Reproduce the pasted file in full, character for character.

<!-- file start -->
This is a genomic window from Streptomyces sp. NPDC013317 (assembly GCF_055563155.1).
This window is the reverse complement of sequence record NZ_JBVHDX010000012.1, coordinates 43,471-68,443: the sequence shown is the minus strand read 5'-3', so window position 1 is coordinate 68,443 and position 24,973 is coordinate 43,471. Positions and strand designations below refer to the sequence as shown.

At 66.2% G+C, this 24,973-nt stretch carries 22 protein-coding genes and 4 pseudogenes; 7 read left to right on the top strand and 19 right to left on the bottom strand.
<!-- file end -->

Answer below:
This is a genomic window from Streptomyces sp. NPDC013317 (assembly GCF_055563155.1).
This window is the reverse complement of sequence record NZ_JBVHDX010000012.1, coordinates 43,471-68,443: the sequence shown is the minus strand read 5'-3', so window position 1 is coordinate 68,443 and position 24,973 is coordinate 43,471. Positions and strand designations below refer to the sequence as shown.

At 66.2% G+C, this 24,973-nt stretch carries 22 protein-coding genes and 4 pseudogenes; 7 read left to right on the top strand and 19 right to left on the bottom strand.